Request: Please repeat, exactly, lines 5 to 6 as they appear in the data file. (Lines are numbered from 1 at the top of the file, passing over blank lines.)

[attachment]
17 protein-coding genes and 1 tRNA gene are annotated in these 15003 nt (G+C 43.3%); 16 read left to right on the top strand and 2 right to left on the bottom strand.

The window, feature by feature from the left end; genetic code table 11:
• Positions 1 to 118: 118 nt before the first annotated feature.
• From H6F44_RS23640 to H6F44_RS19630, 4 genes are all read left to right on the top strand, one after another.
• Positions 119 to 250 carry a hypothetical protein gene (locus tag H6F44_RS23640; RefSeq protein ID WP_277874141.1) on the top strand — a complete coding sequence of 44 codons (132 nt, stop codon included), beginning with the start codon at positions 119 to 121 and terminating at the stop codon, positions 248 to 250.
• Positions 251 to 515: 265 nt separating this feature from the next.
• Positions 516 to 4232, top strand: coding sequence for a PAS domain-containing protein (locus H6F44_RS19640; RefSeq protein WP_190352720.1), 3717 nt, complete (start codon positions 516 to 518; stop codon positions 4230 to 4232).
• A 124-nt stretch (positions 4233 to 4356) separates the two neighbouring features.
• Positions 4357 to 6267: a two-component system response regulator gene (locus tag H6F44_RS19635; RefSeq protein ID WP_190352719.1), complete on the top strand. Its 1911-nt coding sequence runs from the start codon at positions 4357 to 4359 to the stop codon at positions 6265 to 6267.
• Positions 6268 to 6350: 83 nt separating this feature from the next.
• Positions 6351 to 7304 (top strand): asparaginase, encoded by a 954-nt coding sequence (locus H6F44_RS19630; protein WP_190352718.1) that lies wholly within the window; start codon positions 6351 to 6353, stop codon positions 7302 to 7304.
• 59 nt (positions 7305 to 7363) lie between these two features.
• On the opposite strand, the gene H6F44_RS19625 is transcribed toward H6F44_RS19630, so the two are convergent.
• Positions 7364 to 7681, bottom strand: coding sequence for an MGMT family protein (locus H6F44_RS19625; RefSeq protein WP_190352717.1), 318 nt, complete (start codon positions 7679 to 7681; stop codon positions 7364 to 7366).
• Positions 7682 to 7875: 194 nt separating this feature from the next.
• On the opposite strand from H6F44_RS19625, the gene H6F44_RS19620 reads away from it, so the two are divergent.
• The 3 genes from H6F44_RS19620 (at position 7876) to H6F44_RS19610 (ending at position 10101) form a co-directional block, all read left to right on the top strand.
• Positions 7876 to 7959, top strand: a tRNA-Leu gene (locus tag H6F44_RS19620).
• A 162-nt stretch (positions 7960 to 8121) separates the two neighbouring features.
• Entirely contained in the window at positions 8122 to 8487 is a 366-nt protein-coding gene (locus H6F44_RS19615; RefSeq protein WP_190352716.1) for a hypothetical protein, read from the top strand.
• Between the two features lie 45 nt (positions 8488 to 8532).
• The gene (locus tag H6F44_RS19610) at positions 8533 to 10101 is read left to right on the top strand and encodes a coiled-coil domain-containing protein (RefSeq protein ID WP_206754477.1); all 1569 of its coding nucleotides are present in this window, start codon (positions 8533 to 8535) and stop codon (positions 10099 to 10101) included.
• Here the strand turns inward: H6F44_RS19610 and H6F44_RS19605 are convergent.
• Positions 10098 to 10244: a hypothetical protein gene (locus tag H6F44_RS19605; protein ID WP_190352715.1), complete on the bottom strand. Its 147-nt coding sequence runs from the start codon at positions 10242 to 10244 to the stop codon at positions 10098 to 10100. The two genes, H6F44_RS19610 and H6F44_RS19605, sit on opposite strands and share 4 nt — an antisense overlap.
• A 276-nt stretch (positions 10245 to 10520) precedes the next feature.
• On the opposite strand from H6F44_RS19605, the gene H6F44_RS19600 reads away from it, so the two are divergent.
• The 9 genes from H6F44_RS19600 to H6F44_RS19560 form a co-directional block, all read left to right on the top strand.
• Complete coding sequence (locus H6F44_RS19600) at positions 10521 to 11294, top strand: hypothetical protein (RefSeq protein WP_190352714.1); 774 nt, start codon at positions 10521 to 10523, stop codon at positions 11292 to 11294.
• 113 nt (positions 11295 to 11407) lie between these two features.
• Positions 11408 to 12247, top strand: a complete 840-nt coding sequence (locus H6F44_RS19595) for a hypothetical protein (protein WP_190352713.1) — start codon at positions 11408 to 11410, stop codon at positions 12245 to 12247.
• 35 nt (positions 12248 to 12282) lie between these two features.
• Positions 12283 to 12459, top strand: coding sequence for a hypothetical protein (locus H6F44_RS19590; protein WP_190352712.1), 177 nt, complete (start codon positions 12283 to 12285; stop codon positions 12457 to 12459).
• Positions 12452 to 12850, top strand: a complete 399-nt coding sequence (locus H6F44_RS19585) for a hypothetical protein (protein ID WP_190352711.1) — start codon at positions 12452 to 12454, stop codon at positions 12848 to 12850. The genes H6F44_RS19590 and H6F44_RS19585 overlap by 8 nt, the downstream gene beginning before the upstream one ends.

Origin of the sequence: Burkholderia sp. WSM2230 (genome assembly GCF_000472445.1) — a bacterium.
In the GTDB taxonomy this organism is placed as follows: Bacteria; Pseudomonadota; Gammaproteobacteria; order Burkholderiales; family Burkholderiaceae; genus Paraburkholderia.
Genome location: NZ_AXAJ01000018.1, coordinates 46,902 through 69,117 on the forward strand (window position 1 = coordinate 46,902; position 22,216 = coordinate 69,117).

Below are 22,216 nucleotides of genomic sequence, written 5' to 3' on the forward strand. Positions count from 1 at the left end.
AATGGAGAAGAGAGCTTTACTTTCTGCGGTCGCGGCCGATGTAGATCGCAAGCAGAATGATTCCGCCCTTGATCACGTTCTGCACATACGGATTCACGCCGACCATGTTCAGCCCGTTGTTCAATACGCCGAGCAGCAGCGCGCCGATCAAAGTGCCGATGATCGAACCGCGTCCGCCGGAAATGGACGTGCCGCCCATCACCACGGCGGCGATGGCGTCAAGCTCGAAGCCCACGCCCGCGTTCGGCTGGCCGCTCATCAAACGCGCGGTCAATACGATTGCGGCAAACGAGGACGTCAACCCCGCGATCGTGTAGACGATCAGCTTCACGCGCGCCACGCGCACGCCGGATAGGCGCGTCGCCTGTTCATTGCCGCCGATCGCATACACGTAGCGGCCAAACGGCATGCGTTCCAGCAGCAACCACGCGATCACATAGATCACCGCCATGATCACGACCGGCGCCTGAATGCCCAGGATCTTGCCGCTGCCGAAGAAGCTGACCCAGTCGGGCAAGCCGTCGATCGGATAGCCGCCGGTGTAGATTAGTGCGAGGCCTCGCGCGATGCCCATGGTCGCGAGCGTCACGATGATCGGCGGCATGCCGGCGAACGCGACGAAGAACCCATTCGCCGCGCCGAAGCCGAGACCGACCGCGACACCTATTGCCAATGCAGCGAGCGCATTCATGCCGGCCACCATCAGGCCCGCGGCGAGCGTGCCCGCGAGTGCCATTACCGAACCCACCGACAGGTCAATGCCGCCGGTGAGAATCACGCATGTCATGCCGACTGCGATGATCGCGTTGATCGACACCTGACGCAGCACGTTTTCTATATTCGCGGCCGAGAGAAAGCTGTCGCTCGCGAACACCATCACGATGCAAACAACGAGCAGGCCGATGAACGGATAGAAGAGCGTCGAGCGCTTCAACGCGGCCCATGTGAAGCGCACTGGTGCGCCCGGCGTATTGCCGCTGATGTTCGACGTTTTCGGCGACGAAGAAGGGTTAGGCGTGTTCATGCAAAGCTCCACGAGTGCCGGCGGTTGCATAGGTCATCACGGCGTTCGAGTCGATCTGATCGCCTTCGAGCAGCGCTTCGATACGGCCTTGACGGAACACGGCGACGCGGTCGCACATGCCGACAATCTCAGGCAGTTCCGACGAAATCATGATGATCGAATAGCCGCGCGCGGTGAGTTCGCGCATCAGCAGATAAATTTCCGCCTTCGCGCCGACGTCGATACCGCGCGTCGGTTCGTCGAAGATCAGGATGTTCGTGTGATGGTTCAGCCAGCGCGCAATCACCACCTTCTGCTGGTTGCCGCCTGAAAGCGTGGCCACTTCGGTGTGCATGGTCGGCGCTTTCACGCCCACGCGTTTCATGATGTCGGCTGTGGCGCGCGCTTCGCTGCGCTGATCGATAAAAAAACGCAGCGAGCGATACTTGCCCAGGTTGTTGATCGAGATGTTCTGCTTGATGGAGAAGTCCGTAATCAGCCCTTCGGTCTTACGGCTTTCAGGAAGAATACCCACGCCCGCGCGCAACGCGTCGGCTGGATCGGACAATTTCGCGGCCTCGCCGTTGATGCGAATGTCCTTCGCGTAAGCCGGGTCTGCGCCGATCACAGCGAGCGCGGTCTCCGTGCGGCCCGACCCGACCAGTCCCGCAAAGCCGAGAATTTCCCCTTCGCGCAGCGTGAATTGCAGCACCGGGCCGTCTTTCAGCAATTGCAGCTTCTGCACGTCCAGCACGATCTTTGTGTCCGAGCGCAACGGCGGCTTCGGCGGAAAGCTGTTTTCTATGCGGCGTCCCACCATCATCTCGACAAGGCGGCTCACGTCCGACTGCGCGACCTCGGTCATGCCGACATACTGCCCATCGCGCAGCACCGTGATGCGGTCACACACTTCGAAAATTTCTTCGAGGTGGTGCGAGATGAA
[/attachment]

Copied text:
• Positions 119 to 250 carry a hypothetical protein gene (locus tag H6F44_RS23640; RefSeq protein ID WP_277874141.1) on the top strand — a complete coding sequence of 44 codons (132 nt, stop codon included), beginning with the start codon at positions 119 to 121 and terminating at the stop codon, positions 248 to 250.
• Positions 251 to 515: 265 nt separating this feature from the next.